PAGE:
Many vision and language tasks require commonsense reasoning beyond data-driven image and natural language processing. Here we adopt Visual Question Answering (VQA) as an example task, where a system is expected to answer a question in natural language about an image. Current state-of-the-art systems attempted to solve the task using deep neural architectures and achieved promising performance. However, the resulting systems are generally opaque and they struggle in understanding questions for which extra knowledge is required. In this paper, we present an explicit reasoning layer on top of a set of penultimate neural network based systems. The reasoning layer enables reasoning and answering questions where additional knowledge is required, and at the same time provides an interpretable interface to the end users. Specifically, the reasoning layer adopts a Probabilistic Soft Logic (PSL) based engine to reason over a basket of inputs: visual relations, the semantic parse of the question, and background ontological knowledge from word2vec and ConceptNet. Experimental analysis of the answers and the key evidential predicates generated on the VQA dataset validate our approach.
Answering complex questions is a time-consuming activity for humans that requires reasoning and integration of information. Recent work on reading comprehension made headway in answering simple questions, but tackling complex questions is still an ongoing research challenge. Conversely, semantic parsers have been successful at handling compositionality, but only when the information resides in a target knowledge-base. In this paper, we present a novel framework for answering broad and complex questions, assuming answering simple questions is possible using a search engine and a reading comprehension model. We propose to decompose complex questions into a sequence of simple questions, and compute the final answer from the sequence of answers. To illustrate the viability of our approach, we create a new dataset of complex questions, ComplexWebQuestions, and present a model that decomposes questions and interacts with the web to compute an answer. We empirically demonstrate that question decomposition improves performance from 20.8 precision@1 to 27.5 precision@1 on this new dataset.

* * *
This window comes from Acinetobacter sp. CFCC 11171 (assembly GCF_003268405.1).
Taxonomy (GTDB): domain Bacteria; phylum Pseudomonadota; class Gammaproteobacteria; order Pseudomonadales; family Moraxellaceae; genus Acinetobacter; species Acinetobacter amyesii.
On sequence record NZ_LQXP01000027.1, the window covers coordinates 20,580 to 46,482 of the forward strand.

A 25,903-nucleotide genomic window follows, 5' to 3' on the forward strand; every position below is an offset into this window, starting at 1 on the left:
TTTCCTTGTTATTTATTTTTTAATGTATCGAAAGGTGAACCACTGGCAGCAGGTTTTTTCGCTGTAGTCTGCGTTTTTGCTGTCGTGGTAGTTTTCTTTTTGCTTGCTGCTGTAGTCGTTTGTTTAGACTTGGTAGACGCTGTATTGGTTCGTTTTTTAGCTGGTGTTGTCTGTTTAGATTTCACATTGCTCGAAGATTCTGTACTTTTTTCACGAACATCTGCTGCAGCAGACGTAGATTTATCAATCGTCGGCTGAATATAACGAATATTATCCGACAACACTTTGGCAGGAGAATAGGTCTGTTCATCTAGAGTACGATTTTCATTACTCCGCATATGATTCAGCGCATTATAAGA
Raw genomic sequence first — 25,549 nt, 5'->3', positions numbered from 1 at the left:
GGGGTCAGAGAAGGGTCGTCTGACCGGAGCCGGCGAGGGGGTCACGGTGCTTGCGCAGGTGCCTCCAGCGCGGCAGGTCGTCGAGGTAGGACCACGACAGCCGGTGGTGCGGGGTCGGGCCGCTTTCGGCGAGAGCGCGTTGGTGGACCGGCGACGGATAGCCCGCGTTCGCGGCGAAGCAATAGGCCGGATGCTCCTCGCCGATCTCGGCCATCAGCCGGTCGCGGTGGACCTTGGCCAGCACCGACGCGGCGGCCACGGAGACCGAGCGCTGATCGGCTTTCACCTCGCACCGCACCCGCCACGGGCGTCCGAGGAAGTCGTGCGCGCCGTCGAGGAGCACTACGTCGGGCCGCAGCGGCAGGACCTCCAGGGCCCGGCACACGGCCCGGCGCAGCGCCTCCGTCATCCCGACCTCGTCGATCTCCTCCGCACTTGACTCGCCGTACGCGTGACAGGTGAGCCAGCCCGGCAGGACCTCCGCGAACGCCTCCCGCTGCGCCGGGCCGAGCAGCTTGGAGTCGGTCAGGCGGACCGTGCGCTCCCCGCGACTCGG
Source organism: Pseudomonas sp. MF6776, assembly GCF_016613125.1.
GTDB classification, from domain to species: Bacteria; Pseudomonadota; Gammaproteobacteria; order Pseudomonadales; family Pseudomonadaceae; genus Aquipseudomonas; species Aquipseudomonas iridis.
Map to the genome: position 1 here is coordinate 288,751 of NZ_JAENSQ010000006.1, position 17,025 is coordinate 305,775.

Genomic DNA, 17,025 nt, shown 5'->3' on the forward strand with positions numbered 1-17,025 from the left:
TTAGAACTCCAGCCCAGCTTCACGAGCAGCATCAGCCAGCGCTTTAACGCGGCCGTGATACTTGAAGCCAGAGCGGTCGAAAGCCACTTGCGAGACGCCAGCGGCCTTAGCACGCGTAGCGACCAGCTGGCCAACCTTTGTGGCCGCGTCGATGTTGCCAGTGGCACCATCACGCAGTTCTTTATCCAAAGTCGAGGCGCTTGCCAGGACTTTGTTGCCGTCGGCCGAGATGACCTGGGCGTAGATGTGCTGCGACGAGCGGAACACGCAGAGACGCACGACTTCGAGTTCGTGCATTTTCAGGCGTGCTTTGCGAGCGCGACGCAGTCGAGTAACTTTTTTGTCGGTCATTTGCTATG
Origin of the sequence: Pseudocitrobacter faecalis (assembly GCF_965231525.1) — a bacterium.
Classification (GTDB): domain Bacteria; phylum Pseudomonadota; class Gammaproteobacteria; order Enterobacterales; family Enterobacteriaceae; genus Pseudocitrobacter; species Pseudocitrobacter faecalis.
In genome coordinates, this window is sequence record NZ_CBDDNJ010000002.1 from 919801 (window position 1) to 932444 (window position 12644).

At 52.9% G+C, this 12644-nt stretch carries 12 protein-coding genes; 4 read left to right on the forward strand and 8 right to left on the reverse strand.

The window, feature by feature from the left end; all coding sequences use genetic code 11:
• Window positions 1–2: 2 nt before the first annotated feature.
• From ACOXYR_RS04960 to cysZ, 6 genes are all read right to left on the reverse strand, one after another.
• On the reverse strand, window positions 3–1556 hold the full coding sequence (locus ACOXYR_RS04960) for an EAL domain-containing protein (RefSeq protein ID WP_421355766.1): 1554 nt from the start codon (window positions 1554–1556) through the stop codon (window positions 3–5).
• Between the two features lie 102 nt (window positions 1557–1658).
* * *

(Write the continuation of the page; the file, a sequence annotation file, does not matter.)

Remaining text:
Multi-relation Question Answering is a challenging task, due to the requirement of elaborated analysis on questions and reasoning over multiple fact triples in knowledge base. In this paper, we present a novel model called Interpretable Reasoning Network that employs an interpretable, hop-by-hop reasoning process for question answering. The model dynamically decides which part of an input question should be analyzed at each hop; predicts a relation that corresponds to the current parsed results; utilizes the predicted relation to update the question representation and the state of the reasoning process; and then drives the next-hop reasoning. Experiments show that our model yields state-of-the-art results on two datasets. More interestingly, the model can offer traceable and observable intermediate predictions for reasoning analysis and failure diagnosis.
A large number of machine translation approaches have been developed recently with the aim of migrating content easily across languages. However, the literature suggests that many obstacles must be dealt with to achieve better automatic translations. A central issue that machine translation systems must handle is ambiguity. A promising way of overcoming this problem is using semantic web technologies. This article presents the results of a systematic review of approaches that rely on semantic web technologies within machine translation approaches for translating texts. Overall, our survey suggests that while semantic web technologies can enhance the quality of machine translation outputs for various problems, the combination of both is still in its infancy.